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Solana IBC

Composable is working on implementing the Inter-Blockchain Communication (IBC) protocol on Solana, establishing trust-minimized connections with Ethereum, Cosmos, and Polkadot. This accomplishment stands as a pioneering achievement, overcoming technical challenges that were previously deemed impossible.

Due to the requirements of implementing the IBC protocol, Solana and a number of other chains like TRON and NEAR were previously thought to be incompatible with IBC. In collaboration with the University of Lisbon, Composable developed a mechanism for making Solana and other IBC-incompatible chains capable of supporting IBC for the first time. Initially it will be deployed on Solana, with plans for expansion to other networks in the future.

The TL;DR of this innovation is that there will exist a guest blockchain inside of Solana deployed as a smart contract, providing all of the features needed to make Solana IBC-compatible. Validators on the guest blockchain receive messages about transactions on Solana, using this information to create blocks on the guest blockchain that reflect these Solana transactions.

The guest blockchain essentially serves as a replication of Solana, but unlike Solana, it is able to interoperate along the IBC and Composable’s trust-minimized bridge, trustless.zone. In this manner, the guest blockchain can be considered as a sort of Layer 2 (L2) of the Solana network.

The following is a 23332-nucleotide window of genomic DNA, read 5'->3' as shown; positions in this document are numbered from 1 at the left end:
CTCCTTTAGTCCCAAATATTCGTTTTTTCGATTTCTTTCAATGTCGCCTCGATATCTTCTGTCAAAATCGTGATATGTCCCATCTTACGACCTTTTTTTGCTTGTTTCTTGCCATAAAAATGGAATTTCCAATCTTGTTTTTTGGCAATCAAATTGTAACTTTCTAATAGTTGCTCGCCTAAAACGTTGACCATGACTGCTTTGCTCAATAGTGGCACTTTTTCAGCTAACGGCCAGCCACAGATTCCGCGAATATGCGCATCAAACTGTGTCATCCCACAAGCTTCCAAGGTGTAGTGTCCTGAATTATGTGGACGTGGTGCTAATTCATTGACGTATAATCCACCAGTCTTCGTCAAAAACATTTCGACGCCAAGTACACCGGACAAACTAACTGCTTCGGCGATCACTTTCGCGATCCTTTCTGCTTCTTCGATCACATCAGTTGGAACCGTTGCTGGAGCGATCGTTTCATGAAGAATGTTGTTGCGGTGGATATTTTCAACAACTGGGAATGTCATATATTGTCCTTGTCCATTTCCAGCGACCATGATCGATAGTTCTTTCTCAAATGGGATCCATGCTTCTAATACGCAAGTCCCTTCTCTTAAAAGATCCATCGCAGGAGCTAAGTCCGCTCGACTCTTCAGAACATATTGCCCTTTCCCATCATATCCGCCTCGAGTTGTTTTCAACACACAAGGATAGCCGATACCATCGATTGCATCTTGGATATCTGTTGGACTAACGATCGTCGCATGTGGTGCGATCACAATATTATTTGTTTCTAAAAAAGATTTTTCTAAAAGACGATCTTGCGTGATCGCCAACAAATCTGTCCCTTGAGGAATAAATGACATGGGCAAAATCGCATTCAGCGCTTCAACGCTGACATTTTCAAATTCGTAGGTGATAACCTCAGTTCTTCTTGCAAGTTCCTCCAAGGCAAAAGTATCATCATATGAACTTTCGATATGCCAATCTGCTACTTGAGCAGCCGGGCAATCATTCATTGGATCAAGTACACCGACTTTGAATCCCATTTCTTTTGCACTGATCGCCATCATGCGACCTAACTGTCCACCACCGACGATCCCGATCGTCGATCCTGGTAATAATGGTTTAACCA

Solana Restaking

Through the Solana IBC connection, restaking is enabled on Solana for the first time. Restaking is a new and popular concept primarily established in the Ethereum community. In brief, restaking involves staking an asset with a blockchain’s validators along the PoS mechanism using liquid staked and receipt tokens belonging to the underlying L1.

This not only increases the yield a DeFi user can earn, but also enhances total security. These benefits are now being delivered into the Solana ecosystem as a necessary feature to implement IBC on the network. The restaking layer will be incentivized via the team staking competition designed for the restaking vaults.

IBC Requirements & The Need for a Guest Blockchain

IBC is an end-to-end stateful protocol for reliable, ordered, and authenticated communication between two blockchains. It enables bi-directional asynchronous communication between two blockchains within a relatively short time window (an average of less than one minute per IBC message (Kim, Essaid, and Ju, 2022). Thus, IBC is the only current mechanism of choice for facilitating cross-chain communication in a trust-minimized manner.

Yet, connecting to the IBC has a number of requirements. The IBC implementation on each blockchain has the following elements:

  • Provable key-value store: this provides a key-value store interface with the addition that it can cryptographically prove to an external verifier the presence or absence of a given key-value pair. It is often realised as a Merkle trie but other cryptographic commitment schemes are also possible.

  • Counterparty’s light client: an on-chain component responsible for processing and validating the blockchain headers of the counterparty blockchain. This client is light in the sense that processing only the headers requires a small amount of computational resources.